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30 Cards in this Set

  • Front
  • Back
Name the two types of partial (focal) seizures and define.
SIMPLE PARTIAL: involves a focal neurological symptom that can be motor, sensory, or psychomotor. consciousness is always retained. COMPLEX PARTIAL: the initial focus of abnormal discharge spreads to both hemispheres (patient loses consciousness) and experiences postictal (postseizure) confusion. majority of complex originate in teh temporal lobe
Name the seizure that involves 1st a LOC, rigidity, loss of bowel and bladder, then jerking movements of the entire body.
Generalized Tonic-Clonic or Grand Mal seizure
Name the seizure that involves: usually children, very brief LOC, 3Hz spike-and-wave discharge on EEG, may occur dozens of times a day, and involves a low threshold of Ca2+ in the thalamic neurons.
absence seizures (Petite Mal)
Name the seizure that involves rhythmic jerking of all muscles, LOC, marked autonomic manifestations.
Clonic seizures
Name the seizure that involves non-rhythmic, rapid jerking with brief bursts of multiple spikes in the EEG.
myoclonic seizures
Name the epileptic syndrome that is characterized by brief recurrent myoclonic jerks fo the body with sudden flexion or extension of the body and limbs; attacks are fragmentary and often bilateral; also known as West Syndrome.
Infantile Spasms
Define Epilepsy.
group of chronic syndromes characterized by recurrent seizures with periods of consciousness.
Define seizures.
sudden,transitory, and uncontrolled episodes from abnormal discharging of neuronal cells with associated motor, sensory,or behavioral changes; excessive firing of neurons
Convulsions appear in what types of seizures?
all Generalized Tonic-Clonic Seizures and Simple Partial and Complex Partial Seizures if the focal neuronal discharge includes motor centers. Convulsion are MOTOR manifestations
Explain the tonic and clonic phases of the Grand mal or Generalized Tonic-Clonic seizure.
TONIC: sustained powerful muscle contraction (involves all body musculature) which arrests breathing. EEG: rhythmic high freq., high voltage discharges; CLONIC PHASE: alternating contraction and relaxation, EEG: groups of spikes and periodic neuronal depolarizations with clusters of action potentials.
The older epileptic drugs are targeted toward what?
Na+ channels blocking
The newer anti-epileptic drugs are targeting what?
Glutamate (NMDA, AMPA, Kainate) inhibitors and GABA agonists
What is the drug of choice for Partial seizures?
both simple and complex partial seizures are treated with Phenytoin and Carbamazepine; alternative options: valproic acid, phenobarbital, primidone
What is the drug of choice for absence seizures?
1st: Ethosuximide(inhibits Ca influx through T-type channels in thalamus) 2nd: Valproic Acid(inactivates Na+ and increases GABA; not to be used in children - possible hepatic failure)
What is the drug of choice for Myoclonic seizures?
Valproic acid (enhances GABA)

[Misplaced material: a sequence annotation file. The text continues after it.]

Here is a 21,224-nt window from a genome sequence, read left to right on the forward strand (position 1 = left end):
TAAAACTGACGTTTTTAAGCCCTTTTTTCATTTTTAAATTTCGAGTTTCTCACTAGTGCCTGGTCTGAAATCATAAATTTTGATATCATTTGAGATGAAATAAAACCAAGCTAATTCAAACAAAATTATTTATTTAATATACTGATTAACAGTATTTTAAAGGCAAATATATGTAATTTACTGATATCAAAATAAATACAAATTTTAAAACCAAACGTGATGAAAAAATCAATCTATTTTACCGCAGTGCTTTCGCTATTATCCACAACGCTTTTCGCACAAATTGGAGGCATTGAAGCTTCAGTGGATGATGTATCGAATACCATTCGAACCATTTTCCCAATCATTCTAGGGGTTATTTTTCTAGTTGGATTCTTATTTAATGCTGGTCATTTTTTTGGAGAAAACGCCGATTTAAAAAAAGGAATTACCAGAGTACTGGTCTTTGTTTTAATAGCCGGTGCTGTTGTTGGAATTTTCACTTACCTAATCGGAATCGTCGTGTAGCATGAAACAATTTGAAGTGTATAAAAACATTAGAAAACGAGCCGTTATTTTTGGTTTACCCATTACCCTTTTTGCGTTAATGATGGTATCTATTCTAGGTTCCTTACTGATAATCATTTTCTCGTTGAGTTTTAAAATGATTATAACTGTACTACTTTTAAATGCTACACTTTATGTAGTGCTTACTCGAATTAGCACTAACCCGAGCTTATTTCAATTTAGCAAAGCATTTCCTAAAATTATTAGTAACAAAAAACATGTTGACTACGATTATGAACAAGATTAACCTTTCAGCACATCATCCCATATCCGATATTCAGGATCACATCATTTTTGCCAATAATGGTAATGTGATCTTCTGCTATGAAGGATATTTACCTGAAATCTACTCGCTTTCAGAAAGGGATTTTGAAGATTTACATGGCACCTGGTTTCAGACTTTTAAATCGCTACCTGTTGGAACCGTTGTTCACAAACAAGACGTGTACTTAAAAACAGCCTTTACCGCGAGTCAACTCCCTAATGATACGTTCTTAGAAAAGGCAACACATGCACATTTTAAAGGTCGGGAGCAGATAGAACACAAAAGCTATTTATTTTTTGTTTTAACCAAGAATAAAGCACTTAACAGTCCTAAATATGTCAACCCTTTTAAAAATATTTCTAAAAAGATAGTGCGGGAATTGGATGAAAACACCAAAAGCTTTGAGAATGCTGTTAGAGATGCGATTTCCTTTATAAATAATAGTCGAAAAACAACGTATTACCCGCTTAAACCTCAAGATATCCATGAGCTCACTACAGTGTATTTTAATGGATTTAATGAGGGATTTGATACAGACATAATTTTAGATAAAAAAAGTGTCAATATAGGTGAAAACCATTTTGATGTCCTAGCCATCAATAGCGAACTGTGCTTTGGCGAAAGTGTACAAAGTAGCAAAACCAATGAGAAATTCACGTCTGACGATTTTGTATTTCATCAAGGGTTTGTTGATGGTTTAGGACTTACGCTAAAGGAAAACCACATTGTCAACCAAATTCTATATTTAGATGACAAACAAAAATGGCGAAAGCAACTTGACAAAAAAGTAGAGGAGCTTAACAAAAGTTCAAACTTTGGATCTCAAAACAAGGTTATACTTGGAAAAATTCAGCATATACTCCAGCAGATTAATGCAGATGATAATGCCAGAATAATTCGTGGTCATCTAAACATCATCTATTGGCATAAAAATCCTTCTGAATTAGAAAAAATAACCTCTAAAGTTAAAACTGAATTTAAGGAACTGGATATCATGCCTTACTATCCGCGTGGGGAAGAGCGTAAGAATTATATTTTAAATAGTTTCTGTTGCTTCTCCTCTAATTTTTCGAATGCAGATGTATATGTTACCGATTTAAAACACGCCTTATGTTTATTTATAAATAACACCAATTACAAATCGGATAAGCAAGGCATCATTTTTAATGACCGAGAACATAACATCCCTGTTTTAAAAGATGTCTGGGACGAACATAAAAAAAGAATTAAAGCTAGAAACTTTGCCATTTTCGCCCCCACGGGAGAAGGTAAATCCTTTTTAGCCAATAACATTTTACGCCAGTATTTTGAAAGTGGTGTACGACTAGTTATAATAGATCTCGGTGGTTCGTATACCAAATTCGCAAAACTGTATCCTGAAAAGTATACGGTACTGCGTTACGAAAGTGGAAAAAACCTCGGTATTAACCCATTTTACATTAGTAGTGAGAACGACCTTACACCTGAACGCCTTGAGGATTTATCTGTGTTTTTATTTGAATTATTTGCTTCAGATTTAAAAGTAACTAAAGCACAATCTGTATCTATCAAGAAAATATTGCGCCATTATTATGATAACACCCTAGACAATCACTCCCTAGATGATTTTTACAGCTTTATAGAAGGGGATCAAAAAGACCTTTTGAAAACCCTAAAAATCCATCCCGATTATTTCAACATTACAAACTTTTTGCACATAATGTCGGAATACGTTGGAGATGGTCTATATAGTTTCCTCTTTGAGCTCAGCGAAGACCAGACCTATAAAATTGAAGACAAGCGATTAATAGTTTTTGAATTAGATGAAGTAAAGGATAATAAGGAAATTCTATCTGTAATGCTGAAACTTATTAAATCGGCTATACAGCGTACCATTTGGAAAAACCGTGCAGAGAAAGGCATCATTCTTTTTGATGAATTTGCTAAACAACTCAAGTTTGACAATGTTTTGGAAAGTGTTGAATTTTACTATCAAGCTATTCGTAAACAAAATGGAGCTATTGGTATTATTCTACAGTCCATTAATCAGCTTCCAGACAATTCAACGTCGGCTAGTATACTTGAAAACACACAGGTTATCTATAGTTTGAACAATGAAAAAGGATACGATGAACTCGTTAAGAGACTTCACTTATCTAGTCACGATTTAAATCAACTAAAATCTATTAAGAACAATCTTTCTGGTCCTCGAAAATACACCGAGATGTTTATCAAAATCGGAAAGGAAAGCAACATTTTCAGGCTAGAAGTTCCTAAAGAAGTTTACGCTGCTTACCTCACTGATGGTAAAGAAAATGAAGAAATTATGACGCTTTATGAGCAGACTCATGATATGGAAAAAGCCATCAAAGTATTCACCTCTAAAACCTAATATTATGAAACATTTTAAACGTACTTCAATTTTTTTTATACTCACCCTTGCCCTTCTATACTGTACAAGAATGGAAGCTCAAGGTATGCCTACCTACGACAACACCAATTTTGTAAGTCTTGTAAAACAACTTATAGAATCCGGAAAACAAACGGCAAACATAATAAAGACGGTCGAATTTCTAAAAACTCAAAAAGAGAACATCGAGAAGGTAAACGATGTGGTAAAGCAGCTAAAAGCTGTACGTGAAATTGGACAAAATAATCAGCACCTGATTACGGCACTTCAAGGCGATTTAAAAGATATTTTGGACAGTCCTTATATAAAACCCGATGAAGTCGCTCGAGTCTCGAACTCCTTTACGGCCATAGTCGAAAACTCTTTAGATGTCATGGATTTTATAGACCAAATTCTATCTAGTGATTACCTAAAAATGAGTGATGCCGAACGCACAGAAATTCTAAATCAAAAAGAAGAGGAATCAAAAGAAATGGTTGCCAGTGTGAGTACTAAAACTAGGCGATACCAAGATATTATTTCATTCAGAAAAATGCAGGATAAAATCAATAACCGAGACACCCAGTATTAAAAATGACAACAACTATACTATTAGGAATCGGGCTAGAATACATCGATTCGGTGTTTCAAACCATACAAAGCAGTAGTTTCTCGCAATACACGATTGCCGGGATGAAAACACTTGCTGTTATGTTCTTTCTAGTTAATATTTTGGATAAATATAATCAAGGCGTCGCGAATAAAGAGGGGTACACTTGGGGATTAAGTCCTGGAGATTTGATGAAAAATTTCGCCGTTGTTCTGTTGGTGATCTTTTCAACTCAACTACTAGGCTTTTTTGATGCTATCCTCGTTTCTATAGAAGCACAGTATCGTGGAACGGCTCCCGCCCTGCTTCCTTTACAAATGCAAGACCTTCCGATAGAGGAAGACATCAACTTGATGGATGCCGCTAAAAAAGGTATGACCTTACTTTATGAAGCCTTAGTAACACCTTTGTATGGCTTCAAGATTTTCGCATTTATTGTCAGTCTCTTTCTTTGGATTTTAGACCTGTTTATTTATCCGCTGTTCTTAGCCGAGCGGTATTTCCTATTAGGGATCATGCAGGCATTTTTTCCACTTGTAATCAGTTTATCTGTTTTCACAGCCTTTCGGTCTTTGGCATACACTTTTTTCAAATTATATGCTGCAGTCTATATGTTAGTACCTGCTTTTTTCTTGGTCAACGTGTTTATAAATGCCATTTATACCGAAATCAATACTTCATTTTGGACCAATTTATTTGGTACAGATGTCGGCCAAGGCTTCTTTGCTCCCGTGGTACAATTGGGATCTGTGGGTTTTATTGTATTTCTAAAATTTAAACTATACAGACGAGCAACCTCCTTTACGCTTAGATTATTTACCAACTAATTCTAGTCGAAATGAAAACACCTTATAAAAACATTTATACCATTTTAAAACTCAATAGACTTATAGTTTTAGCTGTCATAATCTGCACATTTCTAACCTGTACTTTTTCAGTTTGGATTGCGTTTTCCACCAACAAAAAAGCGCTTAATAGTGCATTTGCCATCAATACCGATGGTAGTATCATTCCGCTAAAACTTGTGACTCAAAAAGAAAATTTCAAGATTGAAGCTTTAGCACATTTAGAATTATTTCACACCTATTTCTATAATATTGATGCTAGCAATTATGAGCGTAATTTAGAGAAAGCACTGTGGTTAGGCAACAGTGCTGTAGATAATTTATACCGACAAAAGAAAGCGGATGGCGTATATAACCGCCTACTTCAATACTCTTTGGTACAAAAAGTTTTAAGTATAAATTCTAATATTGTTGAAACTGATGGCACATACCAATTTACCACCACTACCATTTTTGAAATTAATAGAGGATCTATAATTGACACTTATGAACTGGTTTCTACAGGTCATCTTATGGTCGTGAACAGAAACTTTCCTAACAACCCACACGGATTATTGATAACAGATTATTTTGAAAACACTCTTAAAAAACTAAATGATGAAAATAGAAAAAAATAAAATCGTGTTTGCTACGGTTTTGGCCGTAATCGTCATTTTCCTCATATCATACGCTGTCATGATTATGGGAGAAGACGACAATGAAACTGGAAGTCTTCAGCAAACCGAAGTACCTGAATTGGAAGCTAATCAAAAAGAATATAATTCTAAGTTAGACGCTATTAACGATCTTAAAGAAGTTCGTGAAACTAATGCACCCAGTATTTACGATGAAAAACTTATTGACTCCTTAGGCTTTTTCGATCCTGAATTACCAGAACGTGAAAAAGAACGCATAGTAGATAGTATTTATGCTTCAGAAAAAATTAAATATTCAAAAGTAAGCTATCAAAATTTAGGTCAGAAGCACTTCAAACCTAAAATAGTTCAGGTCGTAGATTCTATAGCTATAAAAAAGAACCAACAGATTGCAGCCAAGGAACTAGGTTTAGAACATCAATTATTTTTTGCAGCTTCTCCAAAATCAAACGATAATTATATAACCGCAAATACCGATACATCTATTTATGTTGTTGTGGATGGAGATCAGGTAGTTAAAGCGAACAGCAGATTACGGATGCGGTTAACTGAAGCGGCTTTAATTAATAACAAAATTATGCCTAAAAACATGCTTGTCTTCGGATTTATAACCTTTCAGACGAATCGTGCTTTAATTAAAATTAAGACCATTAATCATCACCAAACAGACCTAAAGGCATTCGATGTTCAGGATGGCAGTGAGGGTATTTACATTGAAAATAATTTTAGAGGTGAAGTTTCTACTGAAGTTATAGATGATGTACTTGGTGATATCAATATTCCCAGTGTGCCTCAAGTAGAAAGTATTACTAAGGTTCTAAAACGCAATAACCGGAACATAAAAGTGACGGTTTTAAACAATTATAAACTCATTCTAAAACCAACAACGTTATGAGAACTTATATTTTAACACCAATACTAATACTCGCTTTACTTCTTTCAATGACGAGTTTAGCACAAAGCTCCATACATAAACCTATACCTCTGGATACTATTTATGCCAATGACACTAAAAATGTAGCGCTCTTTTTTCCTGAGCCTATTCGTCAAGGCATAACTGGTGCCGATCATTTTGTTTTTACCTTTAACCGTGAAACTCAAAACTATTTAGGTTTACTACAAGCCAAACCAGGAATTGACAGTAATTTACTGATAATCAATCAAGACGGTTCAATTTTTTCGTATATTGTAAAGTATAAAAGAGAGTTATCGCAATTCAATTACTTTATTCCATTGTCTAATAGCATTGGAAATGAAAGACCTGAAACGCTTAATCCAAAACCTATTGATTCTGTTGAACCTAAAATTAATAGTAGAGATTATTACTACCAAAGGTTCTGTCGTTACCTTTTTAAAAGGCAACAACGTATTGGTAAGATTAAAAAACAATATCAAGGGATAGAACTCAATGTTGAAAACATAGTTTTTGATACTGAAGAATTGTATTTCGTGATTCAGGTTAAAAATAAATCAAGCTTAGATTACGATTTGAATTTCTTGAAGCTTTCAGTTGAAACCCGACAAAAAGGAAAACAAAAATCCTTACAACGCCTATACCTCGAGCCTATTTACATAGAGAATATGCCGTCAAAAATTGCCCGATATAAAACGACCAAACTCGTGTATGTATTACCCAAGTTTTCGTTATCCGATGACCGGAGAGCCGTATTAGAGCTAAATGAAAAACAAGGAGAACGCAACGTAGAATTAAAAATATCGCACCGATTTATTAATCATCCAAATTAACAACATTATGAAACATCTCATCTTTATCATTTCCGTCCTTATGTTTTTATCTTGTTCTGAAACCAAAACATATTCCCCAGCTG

What is the primary treatment for status epilepticus?
use diazepam then phenytoin
What is the drug of choice for Febrile seizures in kids?
What is the drug of choice for Generalized Tonic Clonic (grand mal)?
Phenytoin or Valproic acid
Name this drug. the oldest anti-epileptic that's main S/E is sedation. MOA prolongs opening of Cl- channels, blocks GLU and Ca2+.
These drugs all inhibit vitamin K and may cause hemorrhage in a fetus.
Carbamazepine, Phenobarbital, Phenytoin, and Primidone (CP3)
Do not use these drugs during pregnancy for fear of congenital defects.
valproic acid (spina bifida), topiramate (limb agenesis and hypospadias) and zonisamide (teratogenic in animals)
These drugs not only induce the cytochrome P-450 mechanism and cause certain drugs (warfarin, vitamins, TCAs, theophylline, and steroid hormones) to become less potent (shorter T1/2), but they also cause vitamin K deficiencies.
Carbamazepine, Phenobarbaital, Phenytoin, and Primidone and cigarettes
These drugs cause an increase in availability of drugs that are metabolized by the P-450 system; aka. they inhibit the P-450 enzyme system.
erythromycin, verapamil, trimethoprim/sulfa, propoxyphene, cimetidine. - given with drugs that utilize the P-450 system can cause drug overdose
What are the anti-epileptic drugs main MOA?
to block the intitiation of abnormal electrical discharge and prevent the spread of abnormal discharge to other areas
Anti-epileptic drugs are used in many other neuropsychiatric disorders including:
tremor, spasticity, movement disorder; Migraines; Psychiatry; and Chronic pain
List the 3 Glutamate receptors in the brain.
NMDA, AMPA, and Kainate
Name the new AED that has many times replaced Carbamazepine because of less side-effects.
Lamotrigine (inhibits glutamate, blocks Na channels, prevents repetitive firing); however possible s/e is Stevens Johnson syndrome.
What benzodiazepine is efficacious in treating absence seizures and myoclonic seizures by increasing the frequency of Cl- channels? Its biggest S/E: sedation.
What is the main side-effect of benzodiazepines?
what is the difference in partial and generalized seizures?
partial start in one area (if its complex partial it will go from the focal area and migrate to both hemispheres and cause LOC); generalized start in both hemispheres and have LOC too